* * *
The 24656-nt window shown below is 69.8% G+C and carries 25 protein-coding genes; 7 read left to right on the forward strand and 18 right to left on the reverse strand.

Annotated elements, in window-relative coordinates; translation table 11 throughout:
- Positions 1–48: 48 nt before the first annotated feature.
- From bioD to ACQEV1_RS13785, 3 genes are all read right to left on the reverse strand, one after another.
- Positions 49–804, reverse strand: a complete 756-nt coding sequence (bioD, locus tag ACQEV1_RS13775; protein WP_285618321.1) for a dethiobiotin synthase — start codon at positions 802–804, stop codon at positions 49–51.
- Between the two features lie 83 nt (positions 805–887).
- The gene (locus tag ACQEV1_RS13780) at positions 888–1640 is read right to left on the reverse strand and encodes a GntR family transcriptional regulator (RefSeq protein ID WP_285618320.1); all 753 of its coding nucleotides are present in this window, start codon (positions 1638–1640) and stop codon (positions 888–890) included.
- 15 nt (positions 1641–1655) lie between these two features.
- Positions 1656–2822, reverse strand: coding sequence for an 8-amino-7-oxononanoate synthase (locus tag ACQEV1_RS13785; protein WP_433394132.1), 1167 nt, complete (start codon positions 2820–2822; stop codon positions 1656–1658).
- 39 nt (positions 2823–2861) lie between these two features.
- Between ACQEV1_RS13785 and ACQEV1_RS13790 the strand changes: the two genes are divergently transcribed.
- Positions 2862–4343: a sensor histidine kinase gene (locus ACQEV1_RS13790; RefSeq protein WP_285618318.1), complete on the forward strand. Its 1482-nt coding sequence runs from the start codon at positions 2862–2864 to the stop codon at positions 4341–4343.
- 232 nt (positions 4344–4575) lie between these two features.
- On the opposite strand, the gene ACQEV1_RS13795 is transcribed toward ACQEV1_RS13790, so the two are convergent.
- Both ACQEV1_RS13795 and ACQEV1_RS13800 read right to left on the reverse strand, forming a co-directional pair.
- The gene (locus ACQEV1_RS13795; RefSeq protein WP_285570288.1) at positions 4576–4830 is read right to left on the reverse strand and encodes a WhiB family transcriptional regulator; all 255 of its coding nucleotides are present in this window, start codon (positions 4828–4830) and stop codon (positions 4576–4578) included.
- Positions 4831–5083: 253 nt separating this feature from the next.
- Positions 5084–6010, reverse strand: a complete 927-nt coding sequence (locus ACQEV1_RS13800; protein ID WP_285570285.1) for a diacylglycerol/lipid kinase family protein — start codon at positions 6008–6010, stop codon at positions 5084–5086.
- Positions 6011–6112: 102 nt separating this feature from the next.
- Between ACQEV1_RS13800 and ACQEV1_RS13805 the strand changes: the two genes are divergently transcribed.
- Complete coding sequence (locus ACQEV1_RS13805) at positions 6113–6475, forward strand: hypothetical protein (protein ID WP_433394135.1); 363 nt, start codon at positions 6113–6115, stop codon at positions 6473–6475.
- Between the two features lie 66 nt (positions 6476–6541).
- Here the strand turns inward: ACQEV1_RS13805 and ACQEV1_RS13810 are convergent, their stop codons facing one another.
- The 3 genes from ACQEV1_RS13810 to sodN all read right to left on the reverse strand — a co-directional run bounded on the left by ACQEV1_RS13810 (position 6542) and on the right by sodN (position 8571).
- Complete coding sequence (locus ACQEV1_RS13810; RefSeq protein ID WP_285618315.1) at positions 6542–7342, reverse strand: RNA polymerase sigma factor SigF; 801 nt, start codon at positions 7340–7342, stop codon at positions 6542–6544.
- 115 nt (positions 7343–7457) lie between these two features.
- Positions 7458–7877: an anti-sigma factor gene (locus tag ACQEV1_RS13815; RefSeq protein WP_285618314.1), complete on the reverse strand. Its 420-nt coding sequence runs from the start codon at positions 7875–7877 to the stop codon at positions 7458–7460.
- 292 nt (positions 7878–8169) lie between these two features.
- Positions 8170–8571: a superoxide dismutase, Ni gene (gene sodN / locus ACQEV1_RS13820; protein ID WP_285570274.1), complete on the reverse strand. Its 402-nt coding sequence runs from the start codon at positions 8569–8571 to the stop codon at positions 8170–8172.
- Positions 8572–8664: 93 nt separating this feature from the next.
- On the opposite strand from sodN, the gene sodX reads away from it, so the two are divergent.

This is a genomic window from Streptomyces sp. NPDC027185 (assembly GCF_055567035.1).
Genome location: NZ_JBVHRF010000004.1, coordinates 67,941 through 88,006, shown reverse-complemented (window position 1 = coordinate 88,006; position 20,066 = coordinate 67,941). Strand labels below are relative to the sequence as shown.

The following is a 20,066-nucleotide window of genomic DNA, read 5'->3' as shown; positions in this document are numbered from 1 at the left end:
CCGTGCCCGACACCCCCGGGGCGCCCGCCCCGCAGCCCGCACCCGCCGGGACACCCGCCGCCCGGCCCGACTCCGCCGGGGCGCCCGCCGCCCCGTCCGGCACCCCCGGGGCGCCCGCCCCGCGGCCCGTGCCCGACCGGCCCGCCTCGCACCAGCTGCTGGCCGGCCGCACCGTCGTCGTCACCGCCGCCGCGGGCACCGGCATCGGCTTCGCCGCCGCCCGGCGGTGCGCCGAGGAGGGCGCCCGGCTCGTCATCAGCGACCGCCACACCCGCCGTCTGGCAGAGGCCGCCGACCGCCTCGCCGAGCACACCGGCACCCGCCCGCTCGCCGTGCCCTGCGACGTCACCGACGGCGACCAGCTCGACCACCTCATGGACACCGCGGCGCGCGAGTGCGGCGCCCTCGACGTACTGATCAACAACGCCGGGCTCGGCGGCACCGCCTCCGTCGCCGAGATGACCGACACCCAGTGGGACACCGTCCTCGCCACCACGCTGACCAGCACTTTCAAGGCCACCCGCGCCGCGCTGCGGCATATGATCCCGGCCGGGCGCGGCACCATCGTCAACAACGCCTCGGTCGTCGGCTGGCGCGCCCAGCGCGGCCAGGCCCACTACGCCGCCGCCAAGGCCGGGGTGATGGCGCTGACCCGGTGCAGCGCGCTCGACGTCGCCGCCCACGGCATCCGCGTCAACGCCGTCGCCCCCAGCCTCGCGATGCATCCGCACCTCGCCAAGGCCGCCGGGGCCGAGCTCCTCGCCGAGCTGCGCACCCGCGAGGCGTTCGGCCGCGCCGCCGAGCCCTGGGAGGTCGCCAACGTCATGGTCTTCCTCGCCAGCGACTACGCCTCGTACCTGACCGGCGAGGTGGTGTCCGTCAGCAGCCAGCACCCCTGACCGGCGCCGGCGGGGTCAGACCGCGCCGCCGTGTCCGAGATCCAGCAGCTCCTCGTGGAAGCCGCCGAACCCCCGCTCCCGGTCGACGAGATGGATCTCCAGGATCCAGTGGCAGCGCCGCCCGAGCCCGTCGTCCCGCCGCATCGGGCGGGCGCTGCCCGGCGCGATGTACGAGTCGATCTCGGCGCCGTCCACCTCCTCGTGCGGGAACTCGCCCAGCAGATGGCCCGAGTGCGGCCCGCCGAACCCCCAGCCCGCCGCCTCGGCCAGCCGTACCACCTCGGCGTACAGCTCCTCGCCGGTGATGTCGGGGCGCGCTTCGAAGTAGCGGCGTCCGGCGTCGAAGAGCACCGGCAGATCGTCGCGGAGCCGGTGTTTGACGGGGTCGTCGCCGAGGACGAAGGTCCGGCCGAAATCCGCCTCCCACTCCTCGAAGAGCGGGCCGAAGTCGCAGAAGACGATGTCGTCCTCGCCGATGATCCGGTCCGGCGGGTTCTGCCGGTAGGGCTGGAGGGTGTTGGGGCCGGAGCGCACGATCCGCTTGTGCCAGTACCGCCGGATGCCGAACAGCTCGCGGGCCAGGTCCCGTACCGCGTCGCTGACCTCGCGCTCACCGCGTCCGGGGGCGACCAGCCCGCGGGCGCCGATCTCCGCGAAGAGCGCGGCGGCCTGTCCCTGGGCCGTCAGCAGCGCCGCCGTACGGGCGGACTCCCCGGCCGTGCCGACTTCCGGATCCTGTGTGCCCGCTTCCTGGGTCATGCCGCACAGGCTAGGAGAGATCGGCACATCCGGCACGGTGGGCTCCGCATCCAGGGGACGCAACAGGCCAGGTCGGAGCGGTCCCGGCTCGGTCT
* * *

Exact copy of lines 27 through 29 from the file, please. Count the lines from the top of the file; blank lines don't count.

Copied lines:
- Positions 7458–7877: an anti-sigma factor gene (locus tag ACQEV1_RS13815; RefSeq protein WP_285618314.1), complete on the reverse strand. Its 420-nt coding sequence runs from the start codon at positions 7875–7877 to the stop codon at positions 7458–7460.
- 292 nt (positions 7878–8169) lie between these two features.
- Positions 8170–8571: a superoxide dismutase, Ni gene (gene sodN / locus ACQEV1_RS13820; protein ID WP_285570274.1), complete on the reverse strand. Its 402-nt coding sequence runs from the start codon at positions 8569–8571 to the stop codon at positions 8170–8172.